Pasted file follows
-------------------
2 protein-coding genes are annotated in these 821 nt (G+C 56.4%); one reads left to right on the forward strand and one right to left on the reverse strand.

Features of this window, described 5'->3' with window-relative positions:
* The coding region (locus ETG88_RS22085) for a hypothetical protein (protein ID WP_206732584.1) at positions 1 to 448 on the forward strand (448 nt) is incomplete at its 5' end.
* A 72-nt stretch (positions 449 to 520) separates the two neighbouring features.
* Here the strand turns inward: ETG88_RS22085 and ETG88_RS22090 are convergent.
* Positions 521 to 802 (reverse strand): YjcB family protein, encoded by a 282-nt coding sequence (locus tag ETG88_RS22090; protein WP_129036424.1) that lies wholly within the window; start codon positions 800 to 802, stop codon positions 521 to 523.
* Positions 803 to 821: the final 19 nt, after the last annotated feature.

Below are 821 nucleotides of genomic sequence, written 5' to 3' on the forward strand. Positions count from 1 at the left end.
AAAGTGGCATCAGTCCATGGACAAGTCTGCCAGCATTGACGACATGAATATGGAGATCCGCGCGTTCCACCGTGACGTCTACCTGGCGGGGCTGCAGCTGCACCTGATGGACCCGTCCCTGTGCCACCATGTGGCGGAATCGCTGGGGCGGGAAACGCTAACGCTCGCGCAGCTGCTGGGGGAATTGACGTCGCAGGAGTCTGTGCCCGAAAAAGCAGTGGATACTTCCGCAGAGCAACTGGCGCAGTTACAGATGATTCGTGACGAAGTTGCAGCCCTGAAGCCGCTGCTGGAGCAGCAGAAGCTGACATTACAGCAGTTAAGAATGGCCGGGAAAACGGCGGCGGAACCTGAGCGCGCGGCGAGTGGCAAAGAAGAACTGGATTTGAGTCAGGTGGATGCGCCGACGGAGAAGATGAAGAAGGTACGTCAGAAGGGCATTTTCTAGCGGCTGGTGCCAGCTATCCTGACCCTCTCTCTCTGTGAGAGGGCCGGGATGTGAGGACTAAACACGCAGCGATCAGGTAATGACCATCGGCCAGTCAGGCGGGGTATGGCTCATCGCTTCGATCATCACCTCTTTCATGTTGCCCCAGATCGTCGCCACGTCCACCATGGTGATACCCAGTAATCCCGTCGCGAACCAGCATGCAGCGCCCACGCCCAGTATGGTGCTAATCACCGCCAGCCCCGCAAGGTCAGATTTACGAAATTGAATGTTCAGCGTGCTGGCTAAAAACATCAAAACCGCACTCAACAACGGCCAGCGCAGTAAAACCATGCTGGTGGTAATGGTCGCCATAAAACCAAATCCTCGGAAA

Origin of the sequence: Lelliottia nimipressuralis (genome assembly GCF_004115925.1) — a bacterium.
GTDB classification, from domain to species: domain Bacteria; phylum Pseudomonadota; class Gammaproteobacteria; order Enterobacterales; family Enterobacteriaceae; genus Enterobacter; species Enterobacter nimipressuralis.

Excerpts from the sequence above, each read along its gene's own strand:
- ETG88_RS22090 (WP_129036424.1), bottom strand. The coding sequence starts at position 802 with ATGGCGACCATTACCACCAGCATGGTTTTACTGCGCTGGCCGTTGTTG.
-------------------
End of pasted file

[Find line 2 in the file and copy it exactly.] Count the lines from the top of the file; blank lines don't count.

Features of this window, described 5'->3' with window-relative positions: